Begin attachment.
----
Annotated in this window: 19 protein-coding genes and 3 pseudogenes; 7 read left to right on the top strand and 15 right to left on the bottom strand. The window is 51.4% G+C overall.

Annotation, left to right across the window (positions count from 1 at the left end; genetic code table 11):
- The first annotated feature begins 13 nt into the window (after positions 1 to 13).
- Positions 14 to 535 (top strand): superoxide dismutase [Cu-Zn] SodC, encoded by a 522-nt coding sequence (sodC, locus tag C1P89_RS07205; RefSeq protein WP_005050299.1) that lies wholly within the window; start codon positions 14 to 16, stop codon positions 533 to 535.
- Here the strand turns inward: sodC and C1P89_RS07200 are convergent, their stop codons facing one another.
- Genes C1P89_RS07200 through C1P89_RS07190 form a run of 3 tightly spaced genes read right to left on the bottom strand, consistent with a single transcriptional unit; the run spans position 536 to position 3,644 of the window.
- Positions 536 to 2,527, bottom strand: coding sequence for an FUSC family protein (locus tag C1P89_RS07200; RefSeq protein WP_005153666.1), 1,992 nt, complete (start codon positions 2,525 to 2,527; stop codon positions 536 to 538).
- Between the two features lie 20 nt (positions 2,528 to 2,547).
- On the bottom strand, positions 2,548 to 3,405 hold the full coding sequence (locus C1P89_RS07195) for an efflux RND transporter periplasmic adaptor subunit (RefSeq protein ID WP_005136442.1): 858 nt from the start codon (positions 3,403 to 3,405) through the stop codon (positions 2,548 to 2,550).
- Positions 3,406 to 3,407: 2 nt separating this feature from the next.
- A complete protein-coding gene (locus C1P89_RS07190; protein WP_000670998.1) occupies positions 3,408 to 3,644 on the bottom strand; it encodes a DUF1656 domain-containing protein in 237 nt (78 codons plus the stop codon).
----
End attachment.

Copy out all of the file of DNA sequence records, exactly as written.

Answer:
Annotated in this window: 19 protein-coding genes and 3 pseudogenes; 7 read left to right on the top strand and 15 right to left on the bottom strand. The window is 51.4% G+C overall.

Annotation, left to right across the window (positions count from 1 at the left end; genetic code table 11):
- The first annotated feature begins 13 nt into the window (after positions 1 to 13).
- Positions 14 to 535 (top strand): superoxide dismutase [Cu-Zn] SodC, encoded by a 522-nt coding sequence (sodC, locus tag C1P89_RS07205; RefSeq protein WP_005050299.1) that lies wholly within the window; start codon positions 14 to 16, stop codon positions 533 to 535.
- Here the strand turns inward: sodC and C1P89_RS07200 are convergent, their stop codons facing one another.
- Genes C1P89_RS07200 through C1P89_RS07190 form a run of 3 tightly spaced genes read right to left on the bottom strand, consistent with a single transcriptional unit; the run spans position 536 to position 3,644 of the window.
- Positions 536 to 2,527, bottom strand: coding sequence for an FUSC family protein (locus tag C1P89_RS07200; RefSeq protein WP_005153666.1), 1,992 nt, complete (start codon positions 2,525 to 2,527; stop codon positions 536 to 538).
- Between the two features lie 20 nt (positions 2,528 to 2,547).
- On the bottom strand, positions 2,548 to 3,405 hold the full coding sequence (locus C1P89_RS07195) for an efflux RND transporter periplasmic adaptor subunit (RefSeq protein ID WP_005136442.1): 858 nt from the start codon (positions 3,403 to 3,405) through the stop codon (positions 2,548 to 2,550).
- Positions 3,406 to 3,407: 2 nt separating this feature from the next.
- A complete protein-coding gene (locus C1P89_RS07190; protein WP_000670998.1) occupies positions 3,408 to 3,644 on the bottom strand; it encodes a DUF1656 domain-containing protein in 237 nt (78 codons plus the stop codon).